Academic journal article Journal of Environmental Health

Tularemia. (Technical Briefs)

Academic journal article Journal of Environmental Health

Tularemia. (Technical Briefs)

Article excerpt

Tularemia is a plaguelike disease in humans. It is caused by the Gram-negative bacteria Francisella tularensis, a hardy non-sporulating aerobic bacteria that can survive at low temperatures in water, soil, organic materials, and carcasses. F. tualernsis is a highly infectious pathogenic bacteria and has long been considered a potential biological weapon.

The bacteria received its name in honor of Edward Francis who recognized and described the human disease. The disease was first described in 1911 in rodents and got its name from the county in which it was discovered, Tulare County, California. Tularemia occurs throughout Europe and North America as well as in various other parts of the globe and is generally considered a rural disease.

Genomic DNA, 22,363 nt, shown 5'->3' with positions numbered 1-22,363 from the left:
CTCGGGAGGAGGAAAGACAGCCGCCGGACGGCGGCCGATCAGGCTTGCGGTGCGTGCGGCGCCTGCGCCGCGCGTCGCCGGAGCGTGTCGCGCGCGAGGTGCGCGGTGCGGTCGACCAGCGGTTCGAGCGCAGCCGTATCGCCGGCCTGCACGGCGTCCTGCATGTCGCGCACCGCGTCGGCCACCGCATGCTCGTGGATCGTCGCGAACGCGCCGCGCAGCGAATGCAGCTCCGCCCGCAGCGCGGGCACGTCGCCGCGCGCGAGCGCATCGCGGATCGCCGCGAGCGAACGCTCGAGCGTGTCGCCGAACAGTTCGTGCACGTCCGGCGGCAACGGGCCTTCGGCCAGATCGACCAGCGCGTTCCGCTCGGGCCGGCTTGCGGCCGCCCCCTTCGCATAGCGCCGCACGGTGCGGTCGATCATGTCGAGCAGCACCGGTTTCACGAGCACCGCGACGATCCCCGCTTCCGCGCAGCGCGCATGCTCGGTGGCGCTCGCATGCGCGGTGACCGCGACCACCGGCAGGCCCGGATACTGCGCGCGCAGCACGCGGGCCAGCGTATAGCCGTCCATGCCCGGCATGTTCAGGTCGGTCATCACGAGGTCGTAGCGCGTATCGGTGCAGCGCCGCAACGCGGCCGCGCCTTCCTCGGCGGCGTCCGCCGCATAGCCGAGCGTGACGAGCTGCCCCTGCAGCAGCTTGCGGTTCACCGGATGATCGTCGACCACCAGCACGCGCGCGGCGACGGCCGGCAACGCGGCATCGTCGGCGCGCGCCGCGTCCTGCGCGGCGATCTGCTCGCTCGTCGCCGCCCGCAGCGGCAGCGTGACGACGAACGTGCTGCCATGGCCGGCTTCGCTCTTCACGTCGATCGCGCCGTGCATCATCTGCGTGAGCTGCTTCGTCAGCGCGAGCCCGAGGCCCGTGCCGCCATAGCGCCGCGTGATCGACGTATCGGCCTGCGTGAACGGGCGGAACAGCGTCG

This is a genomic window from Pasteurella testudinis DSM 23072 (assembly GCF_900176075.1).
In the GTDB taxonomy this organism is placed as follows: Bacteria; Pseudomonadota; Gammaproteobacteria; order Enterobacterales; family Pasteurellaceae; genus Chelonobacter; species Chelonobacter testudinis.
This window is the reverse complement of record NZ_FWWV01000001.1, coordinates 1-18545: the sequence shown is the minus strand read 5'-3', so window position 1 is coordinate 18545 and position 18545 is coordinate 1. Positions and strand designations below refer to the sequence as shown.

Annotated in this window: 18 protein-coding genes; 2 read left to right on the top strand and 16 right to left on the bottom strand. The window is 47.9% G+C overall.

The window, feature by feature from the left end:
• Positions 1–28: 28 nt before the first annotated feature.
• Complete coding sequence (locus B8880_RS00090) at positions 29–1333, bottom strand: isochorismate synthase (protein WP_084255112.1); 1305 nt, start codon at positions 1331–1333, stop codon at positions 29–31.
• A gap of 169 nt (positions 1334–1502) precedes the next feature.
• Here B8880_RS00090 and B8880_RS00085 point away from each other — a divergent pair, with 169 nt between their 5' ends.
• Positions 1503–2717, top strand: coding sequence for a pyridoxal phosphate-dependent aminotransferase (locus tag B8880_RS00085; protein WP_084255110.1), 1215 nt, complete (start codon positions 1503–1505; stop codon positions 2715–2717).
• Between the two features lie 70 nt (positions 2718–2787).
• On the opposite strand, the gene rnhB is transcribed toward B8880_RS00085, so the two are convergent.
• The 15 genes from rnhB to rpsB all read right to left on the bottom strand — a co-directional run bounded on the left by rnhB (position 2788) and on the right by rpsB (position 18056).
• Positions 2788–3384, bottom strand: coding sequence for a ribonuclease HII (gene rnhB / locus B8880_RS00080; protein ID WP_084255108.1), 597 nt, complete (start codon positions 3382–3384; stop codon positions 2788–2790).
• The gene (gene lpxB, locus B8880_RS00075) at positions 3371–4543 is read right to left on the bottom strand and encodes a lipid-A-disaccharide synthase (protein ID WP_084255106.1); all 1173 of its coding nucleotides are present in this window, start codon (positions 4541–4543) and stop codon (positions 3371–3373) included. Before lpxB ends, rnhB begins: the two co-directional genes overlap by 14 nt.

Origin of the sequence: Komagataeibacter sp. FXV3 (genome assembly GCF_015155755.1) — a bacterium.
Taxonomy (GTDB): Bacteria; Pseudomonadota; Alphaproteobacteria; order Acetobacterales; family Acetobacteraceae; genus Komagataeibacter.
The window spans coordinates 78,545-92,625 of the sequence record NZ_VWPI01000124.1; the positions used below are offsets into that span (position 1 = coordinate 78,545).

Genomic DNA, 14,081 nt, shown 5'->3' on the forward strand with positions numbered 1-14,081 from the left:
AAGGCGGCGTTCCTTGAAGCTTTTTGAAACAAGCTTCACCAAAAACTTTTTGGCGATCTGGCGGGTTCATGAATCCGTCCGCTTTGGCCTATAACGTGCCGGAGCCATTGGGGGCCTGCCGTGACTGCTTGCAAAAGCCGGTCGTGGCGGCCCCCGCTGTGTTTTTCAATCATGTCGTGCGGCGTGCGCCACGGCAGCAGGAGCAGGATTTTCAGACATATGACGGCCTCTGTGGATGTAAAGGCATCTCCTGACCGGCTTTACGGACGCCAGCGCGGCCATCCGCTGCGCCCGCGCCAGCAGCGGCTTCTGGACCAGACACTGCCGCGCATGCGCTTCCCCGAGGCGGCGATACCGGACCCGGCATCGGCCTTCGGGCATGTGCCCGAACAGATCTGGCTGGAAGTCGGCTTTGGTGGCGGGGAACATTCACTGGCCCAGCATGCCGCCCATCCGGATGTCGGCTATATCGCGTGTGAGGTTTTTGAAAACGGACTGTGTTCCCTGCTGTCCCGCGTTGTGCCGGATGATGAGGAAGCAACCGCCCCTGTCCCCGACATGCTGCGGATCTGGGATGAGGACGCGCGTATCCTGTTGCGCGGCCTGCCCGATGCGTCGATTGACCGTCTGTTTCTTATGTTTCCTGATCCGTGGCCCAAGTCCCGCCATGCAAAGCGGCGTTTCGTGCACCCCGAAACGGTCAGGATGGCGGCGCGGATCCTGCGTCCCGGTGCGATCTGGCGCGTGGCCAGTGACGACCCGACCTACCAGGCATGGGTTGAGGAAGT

It is believed that tularemia is spread naturally by biting flies as well as by contaminated water, plant material, infected animals, carcasses, and aerosolized particles. F. tularensis is transmitted by insect bites, handling of infected materials, ingestion, or inhalation of infected aerosols. Transmission from person-to-person, however, has not been documented.

F. tularensis was reportedly researched as far back as World War II for use as a potential biological weapon. The organism has two main strains, F. tularensis biovar palaearctica [Type B] and F. tularensis biovar tularensis [Type A]. Type A generally is considered the more virulent strain. …

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